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Jermaine Dupri is a visionary. In 2016, he brought together several aspiring, unsigned rappers of all ages for The Rap Game, a reality television series centered around discovering rap’s next big thing.

Now in its fifth season, the Lifetime show has produced a few success stories, including Mulatto and J.I. (the Prince of New York) who are currently experiencing a steady rise to notoriety. But according to a recent interview with HipHopDX, that was all part of Dupri’s master plan.

“It’s supposed to happen,” he tells DX. “That’s how I look at it. People ask me if I’m surprised all the time. I’m not surprised because I picked them. I don’t think people realize it. The funniest part about this whole thing is that people keep acting like, especially with J.I.

“I probably get the most messages about J.I. where people are like, ‘Jermaine, I know you feel like you messed up on J.I.’ But people don’t understand, I personally picked this guy to be on my TV show. I knew exactly what he was way before anybody, before he even knew what he was. I knew exactly what he was.”

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These young and talented artists are about to show you what they are made of on an all-new season of #TheRapGame! 💯Swipe ➡️ for MORE and tune in to the two-hour season premiere of #TheRapGame TONIGHT at 9/8c on @lifetimetv.🎤 🌟 . . . . . #rapgame #rap #rapping #lifetime #tv #jermainedupri

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That doesn’t mean Dupri isn’t proud when he sees Rap Game alums making moves.

“I pushed for J.I. to be on the show,” he adds. “Every time I see him doing something, I’m 100 percent ecstatic about it because I love seeing how they go from … that’s my thing. I love seeing people go from scratch to being successful. When I started, I had a vision that they could always be that.”

Durpi’s story is somewhat similar. The Asheville, North Carolina native grew up the son of Tina Mosley and Columbia Records executive and Atlanta talent manager Michael Maudlin. In 1982, a 10-year-old Dupri got the opportunity to attended a Diana Ross show his father had organized. During the show, Dupri climbed on stage and started dancing alongside Ross.

Two years later, he took the stage with Whodini as one of their backup dancers, officially launching his career. From there, the blossoming star began performing across the United States with artists such as Herbie Hancock, Cameo, Run-DMC and Grandmaster Flash.

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I had Bronchitis when I did this performance with @genius I apologize if I sound diff 😢 I felt so sick, Go Check out The Full Performance Rn On YouTube 😈

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Dupri’s production venture soon followed and in 1990 he produced his first Hip Hop act Silk Thymes Leather. A short year later, he would break the Hip Hop duo Kris Kross whose debut album Totally Crossed Out went on to sell millions of copies thanks in part to the singles “Jump” and “Warm It Up.”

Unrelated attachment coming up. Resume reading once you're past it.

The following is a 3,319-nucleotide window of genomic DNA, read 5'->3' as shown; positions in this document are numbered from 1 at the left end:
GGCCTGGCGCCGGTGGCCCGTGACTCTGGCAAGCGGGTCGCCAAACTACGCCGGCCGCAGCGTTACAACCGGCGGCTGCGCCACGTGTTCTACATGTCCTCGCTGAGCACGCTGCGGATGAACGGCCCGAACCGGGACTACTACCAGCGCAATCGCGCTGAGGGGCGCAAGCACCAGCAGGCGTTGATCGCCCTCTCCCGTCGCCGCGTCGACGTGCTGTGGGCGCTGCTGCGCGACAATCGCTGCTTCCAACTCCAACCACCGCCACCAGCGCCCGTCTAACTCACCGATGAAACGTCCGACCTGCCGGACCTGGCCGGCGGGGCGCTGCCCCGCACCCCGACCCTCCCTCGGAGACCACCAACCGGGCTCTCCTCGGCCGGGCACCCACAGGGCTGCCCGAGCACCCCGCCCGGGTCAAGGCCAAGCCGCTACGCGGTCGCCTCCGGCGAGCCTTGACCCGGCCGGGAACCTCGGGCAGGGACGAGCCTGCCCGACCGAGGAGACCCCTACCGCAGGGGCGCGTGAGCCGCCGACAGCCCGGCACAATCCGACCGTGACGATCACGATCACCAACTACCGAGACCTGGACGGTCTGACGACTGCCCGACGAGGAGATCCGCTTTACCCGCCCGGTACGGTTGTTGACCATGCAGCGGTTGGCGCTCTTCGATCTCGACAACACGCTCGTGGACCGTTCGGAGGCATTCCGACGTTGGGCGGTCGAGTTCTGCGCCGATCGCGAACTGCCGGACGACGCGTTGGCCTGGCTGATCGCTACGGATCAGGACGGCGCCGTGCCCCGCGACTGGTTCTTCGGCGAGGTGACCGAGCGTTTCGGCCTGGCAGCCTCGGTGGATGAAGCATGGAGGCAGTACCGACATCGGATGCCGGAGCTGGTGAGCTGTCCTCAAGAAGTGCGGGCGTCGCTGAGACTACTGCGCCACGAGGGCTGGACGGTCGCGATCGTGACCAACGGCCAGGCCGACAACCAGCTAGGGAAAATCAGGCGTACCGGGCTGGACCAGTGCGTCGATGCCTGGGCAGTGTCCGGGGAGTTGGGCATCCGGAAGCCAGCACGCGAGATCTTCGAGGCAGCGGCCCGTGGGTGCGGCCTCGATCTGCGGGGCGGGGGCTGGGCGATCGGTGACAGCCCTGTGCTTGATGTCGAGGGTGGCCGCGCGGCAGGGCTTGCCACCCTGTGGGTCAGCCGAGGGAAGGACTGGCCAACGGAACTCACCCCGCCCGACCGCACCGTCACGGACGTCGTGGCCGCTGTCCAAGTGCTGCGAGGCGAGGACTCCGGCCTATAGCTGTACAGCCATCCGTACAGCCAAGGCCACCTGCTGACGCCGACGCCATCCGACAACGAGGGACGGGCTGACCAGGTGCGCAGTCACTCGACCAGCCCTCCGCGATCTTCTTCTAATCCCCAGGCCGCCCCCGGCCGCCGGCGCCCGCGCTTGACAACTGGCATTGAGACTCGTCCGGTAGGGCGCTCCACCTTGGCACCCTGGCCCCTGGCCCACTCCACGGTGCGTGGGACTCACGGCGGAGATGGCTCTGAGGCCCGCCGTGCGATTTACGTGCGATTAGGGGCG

In 1993, Dupri founded his So So Def imprint, a spin-off of Dupri’s production company of the same moniker through a joint venture with Sony and Columbia — and the rest is history. Today, Dupri’s résumé boasts writing and production credits for Mariah Carey, Usher, Monica, Da Brat, Bow Wow, Xscape and more.

As far as The Rap Game, Season 6 hasn’t been announced yet and is currently pending. Meanwhile, Mulatto — who took the crown in Season 1 — just received her first RIAA gold record certification for the 2019 single “Bitch From Da Souf” and dropped a new video with Gucci Mane called “Muwop.”

J.I., on the other hand, appeared on Season 2 but didn’t win the overall competition. His most recent release, Welcome To GStarr Vol. 1, arrived in July and featured Lil Durk. The project reeled in 1.3 million Spotify streams in the first 20 minutes of its release.

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Work hard & pray harder bitch that’s all I know..

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In an interview with DX earlier this month, the Crown Heights native opened up about what it was like in the aftermath of the show.

“That time was hard,” he said. “They put you in a category once you come off the TV show like, ‘Oh, he’s more like an entertainer or a TV show artist’ and I wanted to shake that. I had to set my own bar.”

He added of his journey, “It was a long one. To most people, maybe not, but for me, it was a long journey because I first picked up the pen at 12. From 12 from up until now, you’ve got all these years in the middle, but from the rapping element, it was dope and it prepped me. It got me to where I needed to be mentally at that age and I matured quickly for my age. That was pretty much like the main benefit from it just as far as getting to see a sneak peek of what the industry was like.”

Dupri recently became the Creative Director for The Beet, an online publication dedicated to plant-based living. Read all about it here. 

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